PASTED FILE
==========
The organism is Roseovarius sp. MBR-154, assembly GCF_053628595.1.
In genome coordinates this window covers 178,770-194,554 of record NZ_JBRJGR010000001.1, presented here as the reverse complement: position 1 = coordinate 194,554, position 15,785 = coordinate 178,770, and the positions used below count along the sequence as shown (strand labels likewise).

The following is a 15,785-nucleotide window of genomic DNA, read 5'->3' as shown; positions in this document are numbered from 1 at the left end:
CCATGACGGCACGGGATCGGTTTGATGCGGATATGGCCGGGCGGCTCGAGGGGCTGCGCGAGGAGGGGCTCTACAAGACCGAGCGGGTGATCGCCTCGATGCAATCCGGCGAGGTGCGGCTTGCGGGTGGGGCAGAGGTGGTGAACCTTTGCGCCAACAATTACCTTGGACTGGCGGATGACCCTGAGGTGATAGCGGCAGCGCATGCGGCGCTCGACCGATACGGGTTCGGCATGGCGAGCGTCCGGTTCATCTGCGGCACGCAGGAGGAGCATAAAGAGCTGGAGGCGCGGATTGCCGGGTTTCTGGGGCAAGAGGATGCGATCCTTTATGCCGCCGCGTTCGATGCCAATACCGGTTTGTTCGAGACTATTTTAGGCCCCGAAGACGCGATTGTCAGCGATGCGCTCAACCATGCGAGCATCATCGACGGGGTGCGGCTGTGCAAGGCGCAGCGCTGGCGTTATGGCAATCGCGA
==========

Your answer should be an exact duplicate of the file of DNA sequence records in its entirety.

The organism is Roseovarius sp. MBR-154, assembly GCF_053628595.1.
In genome coordinates this window covers 178,770-194,554 of record NZ_JBRJGR010000001.1, presented here as the reverse complement: position 1 = coordinate 194,554, position 15,785 = coordinate 178,770, and the positions used below count along the sequence as shown (strand labels likewise).

The following is a 15,785-nucleotide window of genomic DNA, read 5'->3' as shown; positions in this document are numbered from 1 at the left end:
CCATGACGGCACGGGATCGGTTTGATGCGGATATGGCCGGGCGGCTCGAGGGGCTGCGCGAGGAGGGGCTCTACAAGACCGAGCGGGTGATCGCCTCGATGCAATCCGGCGAGGTGCGGCTTGCGGGTGGGGCAGAGGTGGTGAACCTTTGCGCCAACAATTACCTTGGACTGGCGGATGACCCTGAGGTGATAGCGGCAGCGCATGCGGCGCTCGACCGATACGGGTTCGGCATGGCGAGCGTCCGGTTCATCTGCGGCACGCAGGAGGAGCATAAAGAGCTGGAGGCGCGGATTGCCGGGTTTCTGGGGCAAGAGGATGCGATCCTTTATGCCGCCGCGTTCGATGCCAATACCGGTTTGTTCGAGACTATTTTAGGCCCCGAAGACGCGATTGTCAGCGATGCGCTCAACCATGCGAGCATCATCGACGGGGTGCGGCTGTGCAAGGCGCAGCGCTGGCGTTATGGCAATCGCGA